Sheriff Cassidy pushes for pre-trial release as short-term fix for overcrowded jail


BLOUNTVILLE, Tenn. (WJHL) — The Sullivan County Commission had a full afternoon and evening discussing short and long term plans about what to do with the increasing population at the Sullivan County Jail.

After months of observation, working with public defenders and judges- Sheriff Jeff Cassidy presented a “pre-trial release” plan to the commission in a special called session.

“It’s a pre-trial release. I’ve got about 91 inmates that meet the criteria for this pretrial release right here but with that, we have to have officers in the community supervising them,” said Cassidy.

This plan would allow for those who are booked with misdemeanors and felonies on cases- like drug charges that don’t have holds in other jurisdictions to not be booked in the jail before their trial.

Sheriff Cassidy and Chief Jail Administrator Lee Carswell observed this on a trip to Knox County where there are 1,000 inmates in this program.

But that plan has a BIG upfront price tag of $511,000 to train, hire and outfit five officers.

Commissioner Vance voiced his disapproval for this reason. “I don’t like this proposal, I’ll be honest with you, I don’t think that’s a bang for our buck for 91 people,” said Vance.

Cassidy rebutted-“Well this is 6 years of neglect.”

The Sullivan County jail has about 960 inmates with beds for only 619 people. Just this week- the sheriff moved 43 inmates to other counties. He said he reached out to each county in the state, but only four responded saying they could accept inmates.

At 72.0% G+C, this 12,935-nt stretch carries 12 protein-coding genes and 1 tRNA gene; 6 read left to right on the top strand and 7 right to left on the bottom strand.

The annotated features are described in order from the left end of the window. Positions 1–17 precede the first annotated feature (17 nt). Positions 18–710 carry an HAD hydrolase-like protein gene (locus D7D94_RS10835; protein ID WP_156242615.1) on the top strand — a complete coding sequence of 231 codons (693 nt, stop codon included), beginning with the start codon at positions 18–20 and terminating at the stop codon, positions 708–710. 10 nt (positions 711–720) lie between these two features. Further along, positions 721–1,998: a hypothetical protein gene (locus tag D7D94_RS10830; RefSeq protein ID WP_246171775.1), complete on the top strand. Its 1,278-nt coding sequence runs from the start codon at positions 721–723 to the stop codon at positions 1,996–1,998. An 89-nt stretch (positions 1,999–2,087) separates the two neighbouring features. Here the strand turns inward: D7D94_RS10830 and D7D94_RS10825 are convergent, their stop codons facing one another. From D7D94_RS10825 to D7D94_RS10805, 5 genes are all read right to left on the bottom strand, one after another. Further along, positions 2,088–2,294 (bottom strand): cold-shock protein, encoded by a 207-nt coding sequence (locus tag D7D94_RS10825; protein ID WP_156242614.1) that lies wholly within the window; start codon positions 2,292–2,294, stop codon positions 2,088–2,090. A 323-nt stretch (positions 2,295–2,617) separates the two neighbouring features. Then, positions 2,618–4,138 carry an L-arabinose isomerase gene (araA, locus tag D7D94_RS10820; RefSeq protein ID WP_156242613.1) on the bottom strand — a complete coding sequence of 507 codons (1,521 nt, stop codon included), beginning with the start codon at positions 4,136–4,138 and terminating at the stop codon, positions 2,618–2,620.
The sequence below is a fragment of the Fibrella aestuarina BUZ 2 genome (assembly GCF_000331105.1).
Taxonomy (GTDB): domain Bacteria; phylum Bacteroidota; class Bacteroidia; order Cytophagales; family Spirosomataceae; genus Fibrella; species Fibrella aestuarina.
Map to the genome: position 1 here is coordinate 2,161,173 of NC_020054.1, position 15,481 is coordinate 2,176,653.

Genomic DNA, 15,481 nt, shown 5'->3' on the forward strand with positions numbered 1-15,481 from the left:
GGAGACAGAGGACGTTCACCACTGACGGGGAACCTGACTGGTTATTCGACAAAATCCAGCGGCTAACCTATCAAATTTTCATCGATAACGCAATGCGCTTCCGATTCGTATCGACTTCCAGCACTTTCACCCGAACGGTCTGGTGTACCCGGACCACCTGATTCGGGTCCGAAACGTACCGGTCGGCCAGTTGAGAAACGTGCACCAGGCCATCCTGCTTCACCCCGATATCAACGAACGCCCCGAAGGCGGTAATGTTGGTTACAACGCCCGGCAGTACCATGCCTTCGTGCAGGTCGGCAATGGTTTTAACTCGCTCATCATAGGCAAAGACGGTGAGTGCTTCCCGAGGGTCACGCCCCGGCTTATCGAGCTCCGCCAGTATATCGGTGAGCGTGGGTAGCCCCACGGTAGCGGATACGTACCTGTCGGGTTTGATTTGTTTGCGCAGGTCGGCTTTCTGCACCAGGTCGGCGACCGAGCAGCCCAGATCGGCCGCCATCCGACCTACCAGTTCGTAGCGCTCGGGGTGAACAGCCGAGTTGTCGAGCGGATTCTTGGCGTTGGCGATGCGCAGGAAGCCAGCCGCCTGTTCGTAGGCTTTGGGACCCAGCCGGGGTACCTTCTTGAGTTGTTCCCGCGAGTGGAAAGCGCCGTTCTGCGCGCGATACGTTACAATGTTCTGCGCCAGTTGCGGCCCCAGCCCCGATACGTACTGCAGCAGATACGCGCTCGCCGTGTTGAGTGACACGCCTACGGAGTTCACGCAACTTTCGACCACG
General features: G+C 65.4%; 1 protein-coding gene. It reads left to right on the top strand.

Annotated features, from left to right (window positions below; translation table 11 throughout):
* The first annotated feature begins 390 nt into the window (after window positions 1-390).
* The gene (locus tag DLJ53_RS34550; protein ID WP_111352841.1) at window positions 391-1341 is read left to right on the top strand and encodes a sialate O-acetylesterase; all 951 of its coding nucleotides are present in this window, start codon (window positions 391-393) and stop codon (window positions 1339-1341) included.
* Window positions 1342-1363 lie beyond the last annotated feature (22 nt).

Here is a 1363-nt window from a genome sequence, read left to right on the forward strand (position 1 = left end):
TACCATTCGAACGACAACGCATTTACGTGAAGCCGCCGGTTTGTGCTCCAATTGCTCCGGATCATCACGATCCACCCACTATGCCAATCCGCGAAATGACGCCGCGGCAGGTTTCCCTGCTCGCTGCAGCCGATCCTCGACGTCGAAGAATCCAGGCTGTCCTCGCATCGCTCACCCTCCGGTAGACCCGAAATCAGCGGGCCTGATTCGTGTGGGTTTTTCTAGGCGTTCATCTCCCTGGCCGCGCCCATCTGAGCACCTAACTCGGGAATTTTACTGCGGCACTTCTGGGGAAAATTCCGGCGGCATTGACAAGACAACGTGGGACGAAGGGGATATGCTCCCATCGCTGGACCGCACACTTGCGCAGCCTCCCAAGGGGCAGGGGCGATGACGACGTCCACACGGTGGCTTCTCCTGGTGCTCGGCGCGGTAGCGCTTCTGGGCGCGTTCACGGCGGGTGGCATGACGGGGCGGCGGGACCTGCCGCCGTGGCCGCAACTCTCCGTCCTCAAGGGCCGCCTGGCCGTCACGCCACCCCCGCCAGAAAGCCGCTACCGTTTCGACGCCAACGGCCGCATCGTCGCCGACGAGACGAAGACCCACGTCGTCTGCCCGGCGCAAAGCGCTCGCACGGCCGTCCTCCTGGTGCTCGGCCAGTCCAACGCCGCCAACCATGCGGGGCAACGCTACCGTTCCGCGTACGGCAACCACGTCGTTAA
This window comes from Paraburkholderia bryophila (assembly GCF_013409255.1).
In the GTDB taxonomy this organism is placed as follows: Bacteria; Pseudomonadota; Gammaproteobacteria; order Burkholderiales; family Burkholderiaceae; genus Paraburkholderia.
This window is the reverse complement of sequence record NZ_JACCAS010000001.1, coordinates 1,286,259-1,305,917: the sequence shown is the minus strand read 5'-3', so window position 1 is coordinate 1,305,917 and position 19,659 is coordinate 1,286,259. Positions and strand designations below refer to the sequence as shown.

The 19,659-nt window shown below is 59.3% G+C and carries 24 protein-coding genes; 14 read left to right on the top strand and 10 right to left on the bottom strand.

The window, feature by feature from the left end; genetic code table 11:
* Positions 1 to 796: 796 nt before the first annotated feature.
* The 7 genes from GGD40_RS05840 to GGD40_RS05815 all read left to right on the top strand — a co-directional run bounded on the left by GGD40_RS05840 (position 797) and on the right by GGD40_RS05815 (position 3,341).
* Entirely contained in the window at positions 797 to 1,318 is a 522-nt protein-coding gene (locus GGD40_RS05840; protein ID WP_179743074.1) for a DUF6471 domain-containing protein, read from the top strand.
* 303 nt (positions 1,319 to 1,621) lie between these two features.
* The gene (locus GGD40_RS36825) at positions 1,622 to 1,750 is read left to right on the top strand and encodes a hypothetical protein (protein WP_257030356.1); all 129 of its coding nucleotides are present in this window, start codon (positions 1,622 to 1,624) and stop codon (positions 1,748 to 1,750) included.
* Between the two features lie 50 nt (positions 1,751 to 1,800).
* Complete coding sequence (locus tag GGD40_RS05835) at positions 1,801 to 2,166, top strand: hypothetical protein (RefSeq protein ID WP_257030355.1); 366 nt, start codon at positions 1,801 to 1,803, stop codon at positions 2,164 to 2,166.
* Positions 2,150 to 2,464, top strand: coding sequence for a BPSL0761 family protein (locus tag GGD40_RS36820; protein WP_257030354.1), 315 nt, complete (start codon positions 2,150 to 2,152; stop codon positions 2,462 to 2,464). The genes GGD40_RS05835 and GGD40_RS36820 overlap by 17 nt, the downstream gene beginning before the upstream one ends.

It’s an issue that has consumed Cassidy’s short time in office.

“We’ve been working ever since I’ve taken office pretty much to try and get inmates out…but once we get inmates out, 20 or 30 come back in,” said Cassidy.

MBI services also presented on Thursday evening. They brought six different plans with options to build on to the current facility or just outright build a new one. The biggest factor will be the cost.

“On jails its operations and staff because long-term the big cost is the staff. Also at this location here, we’ve got to worry about parking because they are parked out at the existing site,” said Jay Henderlight, one of the architects working on the designs.

Sullivan County Mayor Richard Venable says decisions on this are about so much more than the price tag.

“We are not just going to build a warehouse for prisoners, we’re going to develop a system here in Sullivan county where we can transition people were under foul of the law back into society,” said Venable.

Thursday’s special called session did not result in a vote. A resolution for a short term solution can be on the table at the next county commission meeting later this month.

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